What the World Was Watching: Sunday Blood Sunday II

Like Super Saturday Night Fever, this card was taped from a fan in the crowd.  According to thehistoryofwwe.com, the show drew 1,100 fans to Knoxville’s Civic Coliseum.

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What the World Was Watching: Smoky Mountain TV – February 11, 1995

The show has a new introduction, with a knock off country song about SMW having the “biggest brawls” and “biggest stars” in wrestling.

Jim Ross and Les Thatcher call the action as they wrap up the television tapings in Sevierville, Tennessee.

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What the World Was Watching: SMW Super Saturday Night Fever ’95

(So I actually did have a copy of this show sitting in my home office, so we got a little ahead of ourselves in the SMW reviews by doing the February 4 television show.  We will rewind to review this big event and then move to February 11 next week)

Smoky Mountain Wrestling never put out a VHS release of Super Saturday Night Fever so existing footage is from a fan cam.  According to thehistoryofwwe.com, the show, which took place at the City Coliseum in Knoxville, Tennessee, drew 2,000 fans and a $16,000 gate.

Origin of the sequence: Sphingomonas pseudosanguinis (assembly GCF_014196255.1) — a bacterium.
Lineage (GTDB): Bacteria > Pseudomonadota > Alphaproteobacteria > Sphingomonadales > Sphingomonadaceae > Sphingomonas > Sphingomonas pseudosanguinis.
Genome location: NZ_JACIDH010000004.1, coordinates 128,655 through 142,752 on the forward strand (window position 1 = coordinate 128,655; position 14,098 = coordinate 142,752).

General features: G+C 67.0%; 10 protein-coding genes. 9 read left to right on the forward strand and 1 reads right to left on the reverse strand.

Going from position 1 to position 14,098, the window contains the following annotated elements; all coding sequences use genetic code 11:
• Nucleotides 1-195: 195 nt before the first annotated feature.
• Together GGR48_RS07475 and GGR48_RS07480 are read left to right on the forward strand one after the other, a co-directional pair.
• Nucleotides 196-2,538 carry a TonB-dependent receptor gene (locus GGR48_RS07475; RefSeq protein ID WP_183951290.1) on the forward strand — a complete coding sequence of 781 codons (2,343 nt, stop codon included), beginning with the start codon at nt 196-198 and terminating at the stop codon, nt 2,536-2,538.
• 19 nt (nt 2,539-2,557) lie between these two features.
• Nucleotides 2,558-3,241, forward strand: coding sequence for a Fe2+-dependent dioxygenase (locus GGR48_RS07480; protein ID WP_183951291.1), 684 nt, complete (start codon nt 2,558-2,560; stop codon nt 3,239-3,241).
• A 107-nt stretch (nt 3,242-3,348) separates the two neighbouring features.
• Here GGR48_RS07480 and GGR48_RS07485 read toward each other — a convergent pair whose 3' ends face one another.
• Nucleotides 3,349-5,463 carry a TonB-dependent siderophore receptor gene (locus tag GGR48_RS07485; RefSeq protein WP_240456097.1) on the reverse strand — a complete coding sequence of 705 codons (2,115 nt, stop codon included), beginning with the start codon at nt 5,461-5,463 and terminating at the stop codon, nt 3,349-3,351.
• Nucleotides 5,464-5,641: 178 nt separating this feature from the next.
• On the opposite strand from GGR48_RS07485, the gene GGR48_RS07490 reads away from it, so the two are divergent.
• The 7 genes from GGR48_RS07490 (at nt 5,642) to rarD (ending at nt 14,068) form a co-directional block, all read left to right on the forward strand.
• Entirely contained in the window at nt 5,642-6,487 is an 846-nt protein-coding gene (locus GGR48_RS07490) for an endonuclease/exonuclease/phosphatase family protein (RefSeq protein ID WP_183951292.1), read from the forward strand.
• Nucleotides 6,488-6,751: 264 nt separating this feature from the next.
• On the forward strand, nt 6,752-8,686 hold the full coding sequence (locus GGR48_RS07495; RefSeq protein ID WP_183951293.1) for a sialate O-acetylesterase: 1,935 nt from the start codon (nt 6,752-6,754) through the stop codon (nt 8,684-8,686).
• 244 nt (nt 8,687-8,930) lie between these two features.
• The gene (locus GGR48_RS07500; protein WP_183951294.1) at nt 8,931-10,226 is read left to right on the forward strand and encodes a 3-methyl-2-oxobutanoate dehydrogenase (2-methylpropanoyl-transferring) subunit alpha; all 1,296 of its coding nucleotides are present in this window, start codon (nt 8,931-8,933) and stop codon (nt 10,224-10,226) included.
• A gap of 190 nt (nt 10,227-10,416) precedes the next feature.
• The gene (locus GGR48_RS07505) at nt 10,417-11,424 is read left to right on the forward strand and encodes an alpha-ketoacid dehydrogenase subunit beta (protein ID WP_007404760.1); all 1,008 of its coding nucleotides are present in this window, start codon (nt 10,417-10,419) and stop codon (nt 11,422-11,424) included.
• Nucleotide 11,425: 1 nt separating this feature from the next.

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What the World Was Watching: Smoky Mountain TV – January 21, 1995

Jim Ross and Les Thatcher are in the booth and they are still taped from Sevierville, Tennessee.

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What the World Was Watching: Smoky Mountain TV – January 7, 1995

While Extreme Championship Wrestling (ECW) paved the road for wrestling’s future by the end of the decade, Smoky Mountain Wrestling (SMW) was a product yearning for the past.  Started by former Midnight Express manager and Louisville native Jim Cornette, and bankrolled by record producer Rick Rubin, in 1991, SMW billed itself as “professional wrestling like it used to be and the way you like it.”  Running shows in the Appalachian areas of Tennessee, Kentucky, Virginia, and the Carolinas, the promotion’s presentation and booking mirrored the territory days, with a traditional babyface-heel alignment and the adoption of Southern wrestling customs like disqualifications for wrestlers who tossed their opponents over the top rope.  SMW relied on older NWA talents to boost houses, reviving the careers of the Rock N’ Roll Express and Buddy Landel, but it also became a haven for new acts that would later make their mark in the big time as Chris Jericho, Chris Candido, Tammy Sytch, Boo Bradley (the future Balls Mahoney), D’Lo Brown, the Gangstas, Lance Storm, and Unabomb (the future Kane) spent time in the company.

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